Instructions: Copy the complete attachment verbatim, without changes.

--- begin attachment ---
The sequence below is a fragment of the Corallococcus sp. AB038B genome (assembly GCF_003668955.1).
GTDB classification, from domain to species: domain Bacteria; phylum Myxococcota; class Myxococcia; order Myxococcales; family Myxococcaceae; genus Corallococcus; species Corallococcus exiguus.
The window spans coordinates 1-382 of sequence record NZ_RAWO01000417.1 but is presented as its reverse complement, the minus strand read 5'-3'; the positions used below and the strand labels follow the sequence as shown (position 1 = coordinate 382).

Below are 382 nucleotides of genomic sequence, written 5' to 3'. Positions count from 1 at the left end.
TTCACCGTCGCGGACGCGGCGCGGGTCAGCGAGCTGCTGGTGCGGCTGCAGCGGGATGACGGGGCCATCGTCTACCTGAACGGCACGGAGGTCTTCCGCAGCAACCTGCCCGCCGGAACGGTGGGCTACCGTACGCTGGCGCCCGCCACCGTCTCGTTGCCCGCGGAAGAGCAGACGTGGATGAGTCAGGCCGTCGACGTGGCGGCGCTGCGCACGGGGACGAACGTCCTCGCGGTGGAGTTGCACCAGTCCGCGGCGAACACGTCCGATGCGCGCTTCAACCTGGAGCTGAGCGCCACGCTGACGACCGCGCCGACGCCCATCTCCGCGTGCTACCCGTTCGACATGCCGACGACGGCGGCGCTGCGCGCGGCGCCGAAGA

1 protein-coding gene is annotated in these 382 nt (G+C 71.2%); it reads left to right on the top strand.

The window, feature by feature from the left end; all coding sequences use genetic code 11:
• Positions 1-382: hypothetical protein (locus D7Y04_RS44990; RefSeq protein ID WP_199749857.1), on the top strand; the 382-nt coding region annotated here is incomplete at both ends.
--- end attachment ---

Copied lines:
The sequence below is a fragment of the Corallococcus sp. AB038B genome (assembly GCF_003668955.1).
GTDB classification, from domain to species: domain Bacteria; phylum Myxococcota; class Myxococcia; order Myxococcales; family Myxococcaceae; genus Corallococcus; species Corallococcus exiguus.
The window spans coordinates 1-382 of sequence record NZ_RAWO01000417.1 but is presented as its reverse complement, the minus strand read 5'-3'; the positions used below and the strand labels follow the sequence as shown (position 1 = coordinate 382).

Below are 382 nucleotides of genomic sequence, written 5' to 3'. Positions count from 1 at the left end.
TTCACCGTCGCGGACGCGGCGCGGGTCAGCGAGCTGCTGGTGCGGCTGCAGCGGGATGACGGGGCCATCGTCTACCTGAACGGCACGGAGGTCTTCCGCAGCAACCTGCCCGCCGGAACGGTGGGCTACCGTACGCTGGCGCCCGCCACCGTCTCGTTGCCCGCGGAAGAGCAGACGTGGATGAGTCAGGCCGTCGACGTGGCGGCGCTGCGCACGGGGACGAACGTCCTCGCGGTGGAGTTGCACCAGTCCGCGGCGAACACGTCCGATGCGCGCTTCAACCTGGAGCTGAGCGCCACGCTGACGACCGCGCCGACGCCCATCTCCGCGTGCTACCCGTTCGACATGCCGACGACGGCGGCGCTGCGCGCGGCGCCGAAGA

1 protein-coding gene is annotated in these 382 nt (G+C 71.2%); it reads left to right on the top strand.

The window, feature by feature from the left end; all coding sequences use genetic code 11:
• Positions 1-382: hypothetical protein (locus D7Y04_RS44990; RefSeq protein ID WP_199749857.1), on the top strand; the 382-nt coding region annotated here is incomplete at both ends.